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Q&A with Ninja Mack, his time in NOAH

2 years ago

Q&A with Ninja Mack, his time in NOAH

By: Steven R. Jackson

Ninja Mack is one of the fastest rising stars in Pro-Wrestling NOAH. Climbing up the ranks of the promotion, Ninja Mack made history by becoming the 50th GHC Junior Heavyweight champion in Ariake Arena in October 2022.

In this exclusive Q&A, Ninja Mack shares his thoughts on winning GHC gold, taking his feud against Dante Leon over to Japan, his philosophy on what makes Japanese wrestling special, his ambitions heading into 2023, and much more!

Monthly Puroresu: Two of my first questions for you are when did NOAH contact you and upon joining NOAH, was it the first time you’d ever been in Japan?

Ninja Mack: To Japan? Yeah. When NOAH contacted me, it was right after COVID had put the world on hold and everything just started opening back up. I got a call from NOAH after I had a match with Dragon Bane. I think they saw clips of me and Dragon Bane on ‘Wrestling with Unicorns’, and those got over to some of the people in the NOAH’s office. So, that’s when they got sight of me. But in all my travels, heading to NOAH was the first time I’ve been able to go to Japan. And fortunately, the way 2022 has been, I’ve spent more time in Japan than in America.

Monthly Puroresu: You’ve been on an incredible run over in NOAH, which has included winning the GHC Junior Heavyweight championship. A massive moment and a huge honor for you. Before joining NOAH had you followed them previously and did you feel you had achieved a huge personal goal, winning the belt over in Japan?

Ninja Mack: It was a dream come true! Growing up in Texas, I watched a lot of the WWF as they transitioned into WWE. I watched AAA because in Houston we’ve access to a lot of lucha libre. We’ve such a good lucha crowd in Texas. But then randomly one night, that was my first time watching Japanese wrestling. I don’t know what show it was. But it was when I was back in high school, around 2005 or 2006. They had an hour-long Japanese wrestling show. It was just a couple of matches. But that was when I got into guys like Jyushin Liger, Naomichi Marufuji and KENTA.

Ninja Mack: I got to watch a good amount of NOAH wrestling, and when I got into wrestling, I did the Harley Race camp. That was my first introduction to actually meeting Marufuji and the NOAH crowd when they came down. When I got that introduction, I’ve always had a hook-on Japanese wrestling. So, to be able to wrestle in Japan, and have NOAH call me to give me that opportunity. Then to be able to pull off an amazing win against an incredible GHC Jr. Heavyweight Champion at the time, HAYATA, (who’s one of the greatest juniors in NOAH’s history), to become the 50th GHC Jr. Heavyweight Champion. Get into the NOAH history books as a foreigner too. A gaijin coming in. It’s been an amazing year of experience. But it’s made me hungry for more. I’ve got a taste of what’s possible. What we can achieve. I’m working harder than ever. I’ve been home at this stage for three weeks. I’ve gone to the ring and been in the gym twice every day.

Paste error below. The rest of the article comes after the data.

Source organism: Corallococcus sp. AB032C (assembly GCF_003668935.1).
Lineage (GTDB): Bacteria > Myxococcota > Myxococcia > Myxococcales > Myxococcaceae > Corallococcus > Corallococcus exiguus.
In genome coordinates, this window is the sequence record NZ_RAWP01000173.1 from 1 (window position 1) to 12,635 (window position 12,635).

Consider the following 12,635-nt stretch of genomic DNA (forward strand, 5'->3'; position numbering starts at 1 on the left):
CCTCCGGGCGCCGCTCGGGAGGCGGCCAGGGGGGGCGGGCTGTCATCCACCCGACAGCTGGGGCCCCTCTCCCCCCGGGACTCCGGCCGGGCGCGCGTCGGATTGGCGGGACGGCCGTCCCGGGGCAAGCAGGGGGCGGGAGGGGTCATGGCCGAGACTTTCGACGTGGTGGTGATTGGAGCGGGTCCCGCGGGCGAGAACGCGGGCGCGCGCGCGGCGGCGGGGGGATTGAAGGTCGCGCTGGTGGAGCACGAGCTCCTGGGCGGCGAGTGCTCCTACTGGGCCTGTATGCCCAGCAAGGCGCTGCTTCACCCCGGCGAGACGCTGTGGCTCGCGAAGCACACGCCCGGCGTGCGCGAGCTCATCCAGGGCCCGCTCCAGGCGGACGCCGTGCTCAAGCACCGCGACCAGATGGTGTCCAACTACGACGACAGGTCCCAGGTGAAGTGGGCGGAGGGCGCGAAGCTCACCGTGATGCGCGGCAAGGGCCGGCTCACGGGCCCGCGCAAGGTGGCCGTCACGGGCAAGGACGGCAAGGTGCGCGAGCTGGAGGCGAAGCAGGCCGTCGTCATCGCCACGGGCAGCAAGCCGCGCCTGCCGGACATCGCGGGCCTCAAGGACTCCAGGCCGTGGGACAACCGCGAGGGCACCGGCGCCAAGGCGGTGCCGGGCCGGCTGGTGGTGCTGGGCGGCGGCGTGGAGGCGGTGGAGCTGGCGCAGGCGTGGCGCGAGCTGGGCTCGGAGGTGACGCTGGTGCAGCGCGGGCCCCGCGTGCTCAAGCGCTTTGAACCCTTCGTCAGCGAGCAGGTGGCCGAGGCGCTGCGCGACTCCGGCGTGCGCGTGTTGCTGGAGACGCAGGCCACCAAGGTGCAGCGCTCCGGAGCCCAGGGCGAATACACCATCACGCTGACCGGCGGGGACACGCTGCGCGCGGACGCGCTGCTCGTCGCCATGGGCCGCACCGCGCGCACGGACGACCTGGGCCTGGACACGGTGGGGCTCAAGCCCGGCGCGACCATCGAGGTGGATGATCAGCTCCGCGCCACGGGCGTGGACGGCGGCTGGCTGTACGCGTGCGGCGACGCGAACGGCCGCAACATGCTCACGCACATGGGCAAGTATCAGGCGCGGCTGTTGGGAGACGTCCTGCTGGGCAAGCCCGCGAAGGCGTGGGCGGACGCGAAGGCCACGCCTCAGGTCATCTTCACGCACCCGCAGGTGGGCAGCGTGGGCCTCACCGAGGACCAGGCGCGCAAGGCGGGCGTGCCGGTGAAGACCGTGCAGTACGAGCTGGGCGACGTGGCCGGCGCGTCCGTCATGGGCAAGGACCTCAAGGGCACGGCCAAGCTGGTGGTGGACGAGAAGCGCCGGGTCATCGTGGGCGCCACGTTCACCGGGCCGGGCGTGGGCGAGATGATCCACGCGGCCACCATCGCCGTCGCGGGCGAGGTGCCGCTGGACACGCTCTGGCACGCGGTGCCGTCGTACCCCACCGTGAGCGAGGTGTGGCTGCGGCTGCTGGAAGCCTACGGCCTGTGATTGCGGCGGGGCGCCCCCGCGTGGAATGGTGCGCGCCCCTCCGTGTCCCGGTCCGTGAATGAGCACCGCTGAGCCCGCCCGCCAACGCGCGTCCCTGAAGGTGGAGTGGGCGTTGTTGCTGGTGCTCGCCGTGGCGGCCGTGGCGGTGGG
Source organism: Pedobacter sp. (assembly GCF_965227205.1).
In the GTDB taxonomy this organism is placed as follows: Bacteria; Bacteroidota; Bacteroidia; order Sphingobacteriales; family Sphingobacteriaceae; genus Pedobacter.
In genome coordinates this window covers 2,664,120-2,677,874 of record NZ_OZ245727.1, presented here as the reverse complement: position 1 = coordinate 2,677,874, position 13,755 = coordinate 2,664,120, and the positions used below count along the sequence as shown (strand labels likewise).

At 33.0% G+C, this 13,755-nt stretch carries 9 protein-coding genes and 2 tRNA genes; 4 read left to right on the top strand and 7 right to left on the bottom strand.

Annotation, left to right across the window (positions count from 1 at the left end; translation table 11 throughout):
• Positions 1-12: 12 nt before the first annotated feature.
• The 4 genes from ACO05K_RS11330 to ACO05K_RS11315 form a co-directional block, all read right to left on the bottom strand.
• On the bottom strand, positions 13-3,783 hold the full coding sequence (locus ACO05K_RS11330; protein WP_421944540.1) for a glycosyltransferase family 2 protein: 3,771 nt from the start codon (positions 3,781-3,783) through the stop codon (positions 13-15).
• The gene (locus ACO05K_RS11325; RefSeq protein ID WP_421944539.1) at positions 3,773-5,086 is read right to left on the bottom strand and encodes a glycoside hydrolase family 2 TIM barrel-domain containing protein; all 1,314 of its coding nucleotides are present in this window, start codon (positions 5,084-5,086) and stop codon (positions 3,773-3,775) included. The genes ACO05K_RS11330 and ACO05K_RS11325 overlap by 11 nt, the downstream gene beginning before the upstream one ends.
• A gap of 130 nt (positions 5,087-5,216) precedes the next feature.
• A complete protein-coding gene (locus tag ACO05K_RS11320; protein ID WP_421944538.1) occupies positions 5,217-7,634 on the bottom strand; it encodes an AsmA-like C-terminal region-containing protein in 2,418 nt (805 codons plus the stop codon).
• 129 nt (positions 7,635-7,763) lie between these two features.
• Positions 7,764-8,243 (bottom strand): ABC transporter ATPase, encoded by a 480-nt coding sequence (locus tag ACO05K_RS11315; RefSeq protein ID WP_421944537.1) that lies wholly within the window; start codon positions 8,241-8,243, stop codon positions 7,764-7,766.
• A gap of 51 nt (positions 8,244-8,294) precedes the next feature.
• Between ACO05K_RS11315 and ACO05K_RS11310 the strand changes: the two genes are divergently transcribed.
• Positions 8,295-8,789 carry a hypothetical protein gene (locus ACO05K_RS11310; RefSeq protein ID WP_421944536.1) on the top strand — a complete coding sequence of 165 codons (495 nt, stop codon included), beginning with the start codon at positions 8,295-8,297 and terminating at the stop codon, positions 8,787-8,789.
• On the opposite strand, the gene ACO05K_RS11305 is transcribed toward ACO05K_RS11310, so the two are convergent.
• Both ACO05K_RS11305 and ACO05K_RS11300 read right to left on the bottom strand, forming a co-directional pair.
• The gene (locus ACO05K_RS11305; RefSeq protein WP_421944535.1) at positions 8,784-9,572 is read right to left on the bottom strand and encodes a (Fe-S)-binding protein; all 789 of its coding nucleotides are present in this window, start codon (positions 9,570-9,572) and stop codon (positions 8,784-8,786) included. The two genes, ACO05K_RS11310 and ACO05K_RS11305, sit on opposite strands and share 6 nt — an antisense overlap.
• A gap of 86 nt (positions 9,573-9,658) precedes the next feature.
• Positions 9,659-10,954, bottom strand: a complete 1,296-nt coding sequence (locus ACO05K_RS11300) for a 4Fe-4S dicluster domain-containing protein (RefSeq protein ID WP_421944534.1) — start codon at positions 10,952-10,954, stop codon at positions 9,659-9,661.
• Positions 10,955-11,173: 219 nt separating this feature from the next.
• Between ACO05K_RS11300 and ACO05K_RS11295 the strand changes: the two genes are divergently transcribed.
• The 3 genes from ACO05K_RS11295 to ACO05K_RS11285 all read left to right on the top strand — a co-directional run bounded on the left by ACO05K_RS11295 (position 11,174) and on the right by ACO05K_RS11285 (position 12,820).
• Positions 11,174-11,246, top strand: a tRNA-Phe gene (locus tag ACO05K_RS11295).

Monthly Puroresu: It’s interesting you mention Jyushin Liger because the things you’re able to do in the ring, they’re very much like Liger. When I first saw you in Game Changer Wrestling your style just blew me away! Not to mention your look, with the mask and your ninja aura. Have you always been influenced by ninjas and the ninja style?

Ninja Mack: Ninjas caught my interest because growing up as an American kid in the nineties, I was into Power Rangers, Teenage Mutant Ninja Turtles, and all the anime shows. I was already hooked onto the ninja mindset. I trained in a lot of martial arts which got me into a little bit of fighting. Plus, before my wrestling career, I worked for the circus as an entertainer. Not only that, I’ve worked in many gyms helping out other communities and teaching kids. I became involved with so many disciplines. It’s taking that ninja aspect and putting that ninja style into everything. So even before wrestling, I was doing ninja stuff. So that ninja character rolled over into my wrestling career and it was not a hard change for me.

Monthly Puroresu: Like yourself, the discipline and the culture of Japan, as well as ninjas themselves, have always appealed to me too. In terms of Japanese culture, wrestlers often say that wrestling in front of Japanese audiences is a very different experience to wrestling in front of western audiences. When you did go over to NOAH for the first time, did that come as a culture shock to you too, or was it something which felt familiar?

Ninja Mack: I can’t say I was too shocked by it. Only because I’ve been fortunate enough to travel so much. I’ve done so much in Texas, so much in the north of America; gone to Canada, Mexico, and South America. I’ve worked lucha crowds where you’re not working for TV, you’re working a live audience show for the 1,500 fans that are actually there. I’ve worked at a Booker T’s Reality of Wrestling where you’re filming your match for TV and you’ve certain TV angles. GCW; when you’re wrestling half for the FITE TV audience and half for the live crowd. S you’ve got to be a mixture of both. To get that across to the Japanese crowd was not too much of a culture shock. I went through the UK a couple months before I was able to go to Japan.